Welcome to the website of our two research projects, the first fully funded academic studies of amateur theatre in the UK.

Video Postcard: Brian Palmer Panther and 70 years in Amateur Dramatics

Added on by Helen Nicholson.

Post written by: Erin Walcon

Last year, I had the privilege of meeting Brian Palmer Panther at the NODA NE conference in Bridlington. Brian's career in amateur dramatics spans 70+ years and he has served as chairman and president of South Yorkshire Musical Comedy Society for over 20 years. Speaking with Brian has been one of the highlights of this project for me so far, and I wanted to share just a couple of his thoughts about his first moments in amateur dramatics. 

Brian's story captures what many others have been telling us too - that people often begin their involvement in amateur dramatics through their family... and continue it with their own children later in life.  

Transcript:

Erin: Can I begin by asking you how long you’ve been involved in amateur dramatics and the reasons you came to be involved in the first place?

Brian: 70 years. 4th of March. 

Erin: you remember the exact day?

Brian: Well, I was 14 years of age. I’d left school – I was working in an office. It’s a very big mining area where I live, South Yorkshire.  My mother was in the chorus, my father was backstage helping; he didn’t want to be on stage at all.  And my sister, she was a lovely soprano singer –she was two years younger than I was, so at that stage she wasn’t involved. I used to go along to rehearsals and then they said ‘Right we need a callboy’.  So my first job was call boy.  ‘Right, 2 minutes on the stage!’ And then I progressed from that to being a spot-light boy, that was the spotlight on the side of the stage, following the artists and what have you. And then just after my 16th birthday, I did my first show.  I was allowed to be in the chorus then, and one of my main jobs, when I wasn’t on the stage, was, back of the theatre, there was a door there, and across the road was a public house.  And my job was to fetch big jugs of beer for the men to drink when they were offstage.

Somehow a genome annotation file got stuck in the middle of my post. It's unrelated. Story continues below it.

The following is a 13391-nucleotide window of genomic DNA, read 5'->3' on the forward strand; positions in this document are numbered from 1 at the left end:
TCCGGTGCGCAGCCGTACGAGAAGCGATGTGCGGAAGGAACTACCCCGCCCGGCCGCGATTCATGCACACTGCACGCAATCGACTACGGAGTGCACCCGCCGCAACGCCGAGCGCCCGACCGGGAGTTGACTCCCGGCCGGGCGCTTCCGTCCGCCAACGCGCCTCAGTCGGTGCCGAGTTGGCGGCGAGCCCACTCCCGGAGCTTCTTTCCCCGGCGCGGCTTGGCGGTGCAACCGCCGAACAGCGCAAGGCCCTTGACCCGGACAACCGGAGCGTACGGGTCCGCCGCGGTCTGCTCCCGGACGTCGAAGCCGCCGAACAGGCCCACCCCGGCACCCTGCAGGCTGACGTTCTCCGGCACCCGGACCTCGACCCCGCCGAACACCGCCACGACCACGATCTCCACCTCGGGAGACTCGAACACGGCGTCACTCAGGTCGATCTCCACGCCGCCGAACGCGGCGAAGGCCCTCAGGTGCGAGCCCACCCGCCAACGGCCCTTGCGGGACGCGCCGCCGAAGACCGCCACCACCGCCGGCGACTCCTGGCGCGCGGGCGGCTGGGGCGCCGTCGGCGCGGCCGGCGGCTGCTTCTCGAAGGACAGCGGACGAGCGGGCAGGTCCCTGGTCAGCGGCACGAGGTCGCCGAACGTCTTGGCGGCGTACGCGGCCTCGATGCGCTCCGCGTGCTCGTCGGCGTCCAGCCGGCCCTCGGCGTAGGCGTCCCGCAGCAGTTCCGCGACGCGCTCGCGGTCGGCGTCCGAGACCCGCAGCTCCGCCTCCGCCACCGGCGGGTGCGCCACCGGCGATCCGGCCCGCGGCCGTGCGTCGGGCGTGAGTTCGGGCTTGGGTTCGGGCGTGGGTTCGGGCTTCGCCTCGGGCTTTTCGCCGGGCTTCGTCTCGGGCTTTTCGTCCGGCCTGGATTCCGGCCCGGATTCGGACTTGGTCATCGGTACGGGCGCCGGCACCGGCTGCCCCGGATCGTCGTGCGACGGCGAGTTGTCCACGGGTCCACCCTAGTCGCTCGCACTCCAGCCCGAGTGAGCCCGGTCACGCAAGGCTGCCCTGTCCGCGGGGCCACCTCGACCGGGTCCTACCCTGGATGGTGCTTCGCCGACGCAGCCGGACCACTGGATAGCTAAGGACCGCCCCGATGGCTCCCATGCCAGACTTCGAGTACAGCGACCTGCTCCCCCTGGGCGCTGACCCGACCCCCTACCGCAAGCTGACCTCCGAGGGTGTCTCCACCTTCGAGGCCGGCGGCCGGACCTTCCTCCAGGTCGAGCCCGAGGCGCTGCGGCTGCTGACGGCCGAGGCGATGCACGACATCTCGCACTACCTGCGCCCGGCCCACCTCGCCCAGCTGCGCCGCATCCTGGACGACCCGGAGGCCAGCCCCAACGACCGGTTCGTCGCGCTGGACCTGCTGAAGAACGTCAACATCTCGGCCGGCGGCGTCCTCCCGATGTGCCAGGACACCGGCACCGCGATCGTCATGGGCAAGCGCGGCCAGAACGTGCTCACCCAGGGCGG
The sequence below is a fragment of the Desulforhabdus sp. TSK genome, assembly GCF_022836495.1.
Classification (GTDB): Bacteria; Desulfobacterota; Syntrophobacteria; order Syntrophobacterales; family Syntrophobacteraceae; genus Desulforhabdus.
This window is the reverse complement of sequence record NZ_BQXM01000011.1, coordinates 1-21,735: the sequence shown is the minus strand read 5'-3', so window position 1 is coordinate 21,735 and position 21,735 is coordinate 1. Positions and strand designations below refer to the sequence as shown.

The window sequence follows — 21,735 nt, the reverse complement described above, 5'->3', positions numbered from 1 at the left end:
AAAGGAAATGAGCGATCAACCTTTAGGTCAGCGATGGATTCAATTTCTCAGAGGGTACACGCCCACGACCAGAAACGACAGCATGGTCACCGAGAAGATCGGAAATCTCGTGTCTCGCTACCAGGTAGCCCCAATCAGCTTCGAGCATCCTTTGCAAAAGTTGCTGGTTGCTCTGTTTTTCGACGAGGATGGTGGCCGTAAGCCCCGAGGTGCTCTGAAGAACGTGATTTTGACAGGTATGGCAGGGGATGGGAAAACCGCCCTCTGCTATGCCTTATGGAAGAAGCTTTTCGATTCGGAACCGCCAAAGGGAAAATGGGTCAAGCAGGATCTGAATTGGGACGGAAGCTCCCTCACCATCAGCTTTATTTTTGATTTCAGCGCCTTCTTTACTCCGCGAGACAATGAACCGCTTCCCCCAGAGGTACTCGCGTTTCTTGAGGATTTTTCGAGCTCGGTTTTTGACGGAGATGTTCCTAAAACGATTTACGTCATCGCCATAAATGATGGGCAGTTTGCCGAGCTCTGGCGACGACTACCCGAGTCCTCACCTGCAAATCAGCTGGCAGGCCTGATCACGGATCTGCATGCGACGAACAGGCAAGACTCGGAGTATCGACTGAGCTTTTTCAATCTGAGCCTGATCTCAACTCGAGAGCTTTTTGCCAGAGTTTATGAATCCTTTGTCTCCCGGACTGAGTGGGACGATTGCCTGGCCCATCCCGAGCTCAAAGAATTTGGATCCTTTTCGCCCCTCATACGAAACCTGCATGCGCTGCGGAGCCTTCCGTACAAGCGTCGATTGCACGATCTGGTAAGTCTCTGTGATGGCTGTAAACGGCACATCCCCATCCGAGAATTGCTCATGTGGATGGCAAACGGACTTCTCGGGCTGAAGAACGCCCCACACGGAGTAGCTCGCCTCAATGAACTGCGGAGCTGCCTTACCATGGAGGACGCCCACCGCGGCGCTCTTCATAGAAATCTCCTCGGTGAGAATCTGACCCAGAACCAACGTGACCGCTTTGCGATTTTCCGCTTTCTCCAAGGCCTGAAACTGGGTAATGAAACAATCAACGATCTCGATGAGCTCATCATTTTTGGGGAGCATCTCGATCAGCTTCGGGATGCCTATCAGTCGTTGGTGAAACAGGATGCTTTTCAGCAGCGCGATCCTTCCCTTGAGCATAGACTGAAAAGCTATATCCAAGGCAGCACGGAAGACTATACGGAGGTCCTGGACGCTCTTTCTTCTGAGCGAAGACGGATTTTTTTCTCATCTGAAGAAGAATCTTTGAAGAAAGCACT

Erin: Really?

Brian: Yeah.  Like I say, my mother was in it. So I just went on and carried on.


Contribute your own: Please do send us a clip of someone from your society telling us about their first moments stepping on stage... it can be a short clip (under 2 minutes) and we'll gladly share it on the website!